8 . Why is it possible to solidify argon at a sufficiently low temperature?

(A) London dispersion forces

(B) covalent bonding

(C) hydrogen bonding

(D) metallic bonding

9 . Which of the following best describes why diamond is so hard?

(A) London dispersion forces

(B) covalent bonding

(C) hydrogen bonding

(D) metallic bonding

10 . A sample of a pure liquid is placed in an open container and heated to the boiling point. Which of the following may increase the boiling point of the liquid?

(A) The moles of liquid are increased.

(B) The size of the container is increased.

(C) A vacuum is created over the liquid.

(D) The container is sealed.

11 . Which of the following best explains why 1-butanol, CH3 CH2 CH2 CH2 OH, has a higher surface tension than its isomer, diethyl ether, CH3 CH2 OCH2 CH3 ?

(A) the higher density of 1-butanol

(B) the lower specific heat of 1-butanol

(C) the lack of hydrogen bonding in 1-butanol

(D) the presence of hydrogen bonding in 1-butanol

12 . Pick the answer that most likely represents the substances’ relative solubilities in water.

(A) CH3 CH2 CH2 CH3 < CH3 CH2 CH2 OH < HOCH2 CH2 OH

(B) CH3 CH2 CH2 OH < CH3 CH2 CH2 CH3 < HOCH2 CH2 OH

(C) CH3 CH2 CH2 CH3 < HOCH2 CH2 OH < CH3 CH2 CH2 OH

(D) HOCH2 CH2 OH < CH3 CH2 CH2 OH < CH3 CH2 CH2 CH3

13 . What is the energy change that accompanies the conversion of molecules in the gas phase to a liquid?

(A) heat of condensation

(B) heat of deposition

(C) heat of sublimation

(D) heat of fusion

14 . Which of the following explains why the melting point of sodium chloride (NaCl 801°C) is lower than the melting point of calcium fluoride (CaF2 1423°C)?

(A) Sodium is more reactive than calcium is.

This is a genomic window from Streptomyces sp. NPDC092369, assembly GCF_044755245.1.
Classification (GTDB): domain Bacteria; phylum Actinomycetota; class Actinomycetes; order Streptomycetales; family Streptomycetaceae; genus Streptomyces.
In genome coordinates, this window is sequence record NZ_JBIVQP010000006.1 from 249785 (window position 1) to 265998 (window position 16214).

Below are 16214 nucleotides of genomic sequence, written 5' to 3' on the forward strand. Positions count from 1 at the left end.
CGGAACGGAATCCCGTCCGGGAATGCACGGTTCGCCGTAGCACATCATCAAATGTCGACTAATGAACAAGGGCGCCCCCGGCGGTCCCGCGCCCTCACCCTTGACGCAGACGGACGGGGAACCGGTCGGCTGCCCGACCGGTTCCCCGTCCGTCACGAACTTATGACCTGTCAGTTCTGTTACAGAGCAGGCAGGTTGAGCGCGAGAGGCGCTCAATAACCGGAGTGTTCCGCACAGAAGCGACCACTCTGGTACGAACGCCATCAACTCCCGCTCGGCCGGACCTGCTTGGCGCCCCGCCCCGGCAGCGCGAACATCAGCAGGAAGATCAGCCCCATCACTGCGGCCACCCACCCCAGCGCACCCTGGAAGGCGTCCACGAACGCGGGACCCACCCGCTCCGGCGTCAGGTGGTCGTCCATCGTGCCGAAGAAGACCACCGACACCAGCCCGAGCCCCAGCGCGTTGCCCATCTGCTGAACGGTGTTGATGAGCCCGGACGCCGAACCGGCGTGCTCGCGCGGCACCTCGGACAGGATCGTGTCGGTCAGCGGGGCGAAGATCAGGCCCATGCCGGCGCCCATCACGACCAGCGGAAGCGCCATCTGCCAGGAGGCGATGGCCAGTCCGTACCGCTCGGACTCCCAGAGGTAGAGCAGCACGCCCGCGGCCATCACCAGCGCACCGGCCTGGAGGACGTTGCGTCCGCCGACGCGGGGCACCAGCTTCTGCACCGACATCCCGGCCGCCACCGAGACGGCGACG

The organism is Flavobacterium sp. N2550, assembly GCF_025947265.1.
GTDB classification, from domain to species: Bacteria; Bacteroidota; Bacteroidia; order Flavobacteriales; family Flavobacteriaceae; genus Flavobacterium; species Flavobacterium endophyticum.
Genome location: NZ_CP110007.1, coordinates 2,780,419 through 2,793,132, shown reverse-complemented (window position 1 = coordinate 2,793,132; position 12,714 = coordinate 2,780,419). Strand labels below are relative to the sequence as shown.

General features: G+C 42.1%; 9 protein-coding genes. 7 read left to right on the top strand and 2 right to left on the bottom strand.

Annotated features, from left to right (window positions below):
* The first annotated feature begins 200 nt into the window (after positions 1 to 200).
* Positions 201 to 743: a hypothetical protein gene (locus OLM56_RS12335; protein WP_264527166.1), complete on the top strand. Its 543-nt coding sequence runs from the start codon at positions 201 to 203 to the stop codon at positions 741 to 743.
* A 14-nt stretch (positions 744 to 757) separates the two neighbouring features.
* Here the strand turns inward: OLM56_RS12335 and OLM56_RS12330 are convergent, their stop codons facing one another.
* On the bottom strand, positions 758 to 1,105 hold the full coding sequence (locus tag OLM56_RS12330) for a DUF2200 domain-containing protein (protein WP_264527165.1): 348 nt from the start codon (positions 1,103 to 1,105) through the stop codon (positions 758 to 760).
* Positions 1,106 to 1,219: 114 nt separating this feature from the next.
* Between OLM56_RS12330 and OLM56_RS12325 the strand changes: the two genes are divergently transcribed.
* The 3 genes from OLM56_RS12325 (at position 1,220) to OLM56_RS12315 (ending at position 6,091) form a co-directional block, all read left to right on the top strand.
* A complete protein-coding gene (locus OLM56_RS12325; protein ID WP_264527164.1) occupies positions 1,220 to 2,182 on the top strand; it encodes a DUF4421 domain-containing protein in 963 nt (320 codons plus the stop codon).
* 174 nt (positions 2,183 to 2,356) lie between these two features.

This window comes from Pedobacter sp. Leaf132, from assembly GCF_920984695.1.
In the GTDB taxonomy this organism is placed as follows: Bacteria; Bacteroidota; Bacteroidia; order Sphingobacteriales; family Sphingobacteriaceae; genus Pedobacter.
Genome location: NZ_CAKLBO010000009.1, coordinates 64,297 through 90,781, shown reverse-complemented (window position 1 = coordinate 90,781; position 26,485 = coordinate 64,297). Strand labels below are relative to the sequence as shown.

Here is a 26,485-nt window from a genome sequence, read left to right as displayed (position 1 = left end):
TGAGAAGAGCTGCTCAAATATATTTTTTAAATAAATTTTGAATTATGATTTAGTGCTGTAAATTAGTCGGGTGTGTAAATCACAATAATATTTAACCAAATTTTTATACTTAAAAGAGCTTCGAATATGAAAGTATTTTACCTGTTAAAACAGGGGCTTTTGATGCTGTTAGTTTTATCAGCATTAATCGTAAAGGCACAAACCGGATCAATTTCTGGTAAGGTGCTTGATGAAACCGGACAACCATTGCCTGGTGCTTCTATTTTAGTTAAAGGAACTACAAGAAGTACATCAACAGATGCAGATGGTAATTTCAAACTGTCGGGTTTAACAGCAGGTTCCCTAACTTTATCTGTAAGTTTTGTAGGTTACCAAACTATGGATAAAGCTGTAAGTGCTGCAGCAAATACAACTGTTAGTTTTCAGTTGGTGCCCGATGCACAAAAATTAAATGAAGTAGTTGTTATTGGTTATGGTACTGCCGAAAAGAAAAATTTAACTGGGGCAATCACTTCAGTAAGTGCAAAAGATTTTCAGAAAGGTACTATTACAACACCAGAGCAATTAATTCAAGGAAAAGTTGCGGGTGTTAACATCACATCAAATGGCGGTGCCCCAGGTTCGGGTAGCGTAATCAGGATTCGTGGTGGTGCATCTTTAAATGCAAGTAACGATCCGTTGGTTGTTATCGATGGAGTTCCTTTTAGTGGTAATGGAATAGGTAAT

(B) The chloride ion is smaller than the fluoride ion.

(C) The charge on a sodium ion is less than the charge on a calcium ion.

(D) The ratio of anions to cations is lower in sodium chloride.

Answers and Explanations for the Multiple-Choice Questions

1 . B —This answer describes a metallic solid.

2 . C —This answer describes an ionic solid.

3 . A —This answer describes a covalent network solid.

4 . D —This answers describes a solid consisting of discrete polar molecules. Even though HCl(aq) is a strong acid with ions in solution, there is no water here to lead to ionization.

5 . D —Each of the carbon atoms is covalently bonded to four other carbon atoms.

6 . C —Sulfur dioxide molecules are polar.

7 . A —Hydrogen bonding occurs when hydrogen is directly bonded to F, O, and in this case N.

8 . A —Argon is a noble gas; none of the other bonding choices is an option.

9 . B —Diamond is a covalent network solid with a large number of strong covalent bonds between the carbon atoms.

10 . D —The size of the container or the number of moles is irrelevant. Sealing the container will cause an increase in pressure that will increase the boiling point. A decrease in pressure will lower the boiling point.

11 . D —The compound with the higher surface tension is the one with the stronger intermolecular force. The hydrogen bonding in 1-butanol is stronger than the dipole-dipole attractions in diethyl ether.